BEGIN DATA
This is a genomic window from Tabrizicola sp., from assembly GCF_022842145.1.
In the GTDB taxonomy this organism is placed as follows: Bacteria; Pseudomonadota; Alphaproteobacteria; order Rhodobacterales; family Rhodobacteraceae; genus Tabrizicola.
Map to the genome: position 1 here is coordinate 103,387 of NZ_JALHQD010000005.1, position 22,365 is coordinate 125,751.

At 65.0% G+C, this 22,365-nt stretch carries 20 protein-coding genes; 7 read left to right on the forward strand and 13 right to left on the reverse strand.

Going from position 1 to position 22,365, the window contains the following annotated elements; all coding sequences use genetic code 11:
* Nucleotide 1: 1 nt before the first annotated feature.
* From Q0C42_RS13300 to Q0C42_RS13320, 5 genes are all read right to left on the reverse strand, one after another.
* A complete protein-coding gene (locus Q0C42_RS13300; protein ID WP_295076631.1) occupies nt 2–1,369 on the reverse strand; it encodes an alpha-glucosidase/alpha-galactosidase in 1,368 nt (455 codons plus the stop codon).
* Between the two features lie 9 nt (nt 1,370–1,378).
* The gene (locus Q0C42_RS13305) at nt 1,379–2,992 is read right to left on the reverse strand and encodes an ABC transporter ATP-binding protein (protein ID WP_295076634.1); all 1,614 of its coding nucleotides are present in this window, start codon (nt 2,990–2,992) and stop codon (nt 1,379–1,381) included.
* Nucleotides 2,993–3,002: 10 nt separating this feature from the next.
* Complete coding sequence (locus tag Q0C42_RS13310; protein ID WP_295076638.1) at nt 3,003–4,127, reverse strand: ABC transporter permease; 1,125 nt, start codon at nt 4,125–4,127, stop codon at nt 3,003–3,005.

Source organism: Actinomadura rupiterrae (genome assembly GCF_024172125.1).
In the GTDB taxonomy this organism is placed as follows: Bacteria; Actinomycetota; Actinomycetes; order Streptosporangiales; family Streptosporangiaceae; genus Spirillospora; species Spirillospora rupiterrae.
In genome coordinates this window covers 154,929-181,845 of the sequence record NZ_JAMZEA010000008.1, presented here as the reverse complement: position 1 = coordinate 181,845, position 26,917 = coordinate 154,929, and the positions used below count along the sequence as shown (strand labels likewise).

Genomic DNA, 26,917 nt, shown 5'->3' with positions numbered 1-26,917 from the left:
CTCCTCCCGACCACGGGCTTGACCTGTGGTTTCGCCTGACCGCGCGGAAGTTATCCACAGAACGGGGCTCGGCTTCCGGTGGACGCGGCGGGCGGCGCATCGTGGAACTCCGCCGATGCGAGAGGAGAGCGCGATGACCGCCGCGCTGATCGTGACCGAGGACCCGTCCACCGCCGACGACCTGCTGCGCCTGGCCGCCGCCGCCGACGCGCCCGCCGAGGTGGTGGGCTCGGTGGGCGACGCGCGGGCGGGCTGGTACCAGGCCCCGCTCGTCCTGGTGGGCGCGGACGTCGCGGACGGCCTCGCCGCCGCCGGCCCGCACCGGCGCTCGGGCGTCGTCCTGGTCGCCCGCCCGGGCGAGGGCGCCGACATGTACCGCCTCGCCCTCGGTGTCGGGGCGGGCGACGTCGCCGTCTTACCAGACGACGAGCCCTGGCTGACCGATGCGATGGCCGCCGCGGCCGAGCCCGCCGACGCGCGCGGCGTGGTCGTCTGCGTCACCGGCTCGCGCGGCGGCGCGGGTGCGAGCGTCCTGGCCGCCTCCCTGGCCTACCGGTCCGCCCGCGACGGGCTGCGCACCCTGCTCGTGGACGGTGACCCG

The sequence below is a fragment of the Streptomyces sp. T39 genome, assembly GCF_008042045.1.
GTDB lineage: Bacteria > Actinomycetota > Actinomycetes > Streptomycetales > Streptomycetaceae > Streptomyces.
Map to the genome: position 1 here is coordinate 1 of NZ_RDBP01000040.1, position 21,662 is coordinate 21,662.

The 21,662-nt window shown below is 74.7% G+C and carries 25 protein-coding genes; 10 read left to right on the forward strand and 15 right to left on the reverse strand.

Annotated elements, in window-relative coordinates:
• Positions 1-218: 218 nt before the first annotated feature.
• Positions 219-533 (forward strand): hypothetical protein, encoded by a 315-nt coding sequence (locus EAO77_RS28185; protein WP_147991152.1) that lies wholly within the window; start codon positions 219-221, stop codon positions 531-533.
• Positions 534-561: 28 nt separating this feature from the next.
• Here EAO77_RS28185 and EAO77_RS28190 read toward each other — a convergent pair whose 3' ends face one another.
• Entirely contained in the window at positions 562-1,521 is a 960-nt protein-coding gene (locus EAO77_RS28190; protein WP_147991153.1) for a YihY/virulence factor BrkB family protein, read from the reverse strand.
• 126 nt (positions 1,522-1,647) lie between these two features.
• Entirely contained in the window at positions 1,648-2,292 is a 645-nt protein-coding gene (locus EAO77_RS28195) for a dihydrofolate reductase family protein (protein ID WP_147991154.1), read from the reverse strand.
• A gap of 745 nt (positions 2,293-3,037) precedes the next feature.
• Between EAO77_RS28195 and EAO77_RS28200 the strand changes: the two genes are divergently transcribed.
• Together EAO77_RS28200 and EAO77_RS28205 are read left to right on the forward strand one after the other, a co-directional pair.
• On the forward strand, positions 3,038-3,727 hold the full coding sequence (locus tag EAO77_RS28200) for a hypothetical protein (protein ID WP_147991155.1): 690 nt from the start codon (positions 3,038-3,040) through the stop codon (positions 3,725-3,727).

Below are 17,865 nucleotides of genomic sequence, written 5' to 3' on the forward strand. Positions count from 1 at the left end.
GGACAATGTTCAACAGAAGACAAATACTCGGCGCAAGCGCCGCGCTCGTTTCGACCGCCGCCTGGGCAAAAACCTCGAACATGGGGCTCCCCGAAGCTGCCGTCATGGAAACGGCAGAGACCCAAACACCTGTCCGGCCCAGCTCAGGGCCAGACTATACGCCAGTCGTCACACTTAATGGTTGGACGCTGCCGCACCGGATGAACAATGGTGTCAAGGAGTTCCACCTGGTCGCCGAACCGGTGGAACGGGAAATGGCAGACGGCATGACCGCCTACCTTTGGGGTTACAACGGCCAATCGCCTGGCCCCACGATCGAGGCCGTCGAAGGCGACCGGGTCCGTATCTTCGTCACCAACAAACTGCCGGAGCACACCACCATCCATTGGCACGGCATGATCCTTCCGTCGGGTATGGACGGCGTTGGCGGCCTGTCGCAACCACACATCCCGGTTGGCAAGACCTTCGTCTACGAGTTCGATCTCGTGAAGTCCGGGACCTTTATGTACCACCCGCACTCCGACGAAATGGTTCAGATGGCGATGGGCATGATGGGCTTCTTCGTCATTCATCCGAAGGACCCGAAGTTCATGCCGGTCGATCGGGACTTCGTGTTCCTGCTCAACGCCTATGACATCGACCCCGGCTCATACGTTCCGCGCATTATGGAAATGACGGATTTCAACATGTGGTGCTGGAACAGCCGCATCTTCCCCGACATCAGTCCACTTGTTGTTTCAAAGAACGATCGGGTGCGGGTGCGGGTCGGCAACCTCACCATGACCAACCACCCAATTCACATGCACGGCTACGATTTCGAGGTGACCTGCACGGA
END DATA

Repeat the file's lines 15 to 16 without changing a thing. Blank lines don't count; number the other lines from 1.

In genome coordinates this window covers 154,929-181,845 of the sequence record NZ_JAMZEA010000008.1, presented here as the reverse complement: position 1 = coordinate 181,845, position 26,917 = coordinate 154,929, and the positions used below count along the sequence as shown (strand labels likewise).

Genomic DNA, 26,917 nt, shown 5'->3' with positions numbered 1-26,917 from the left: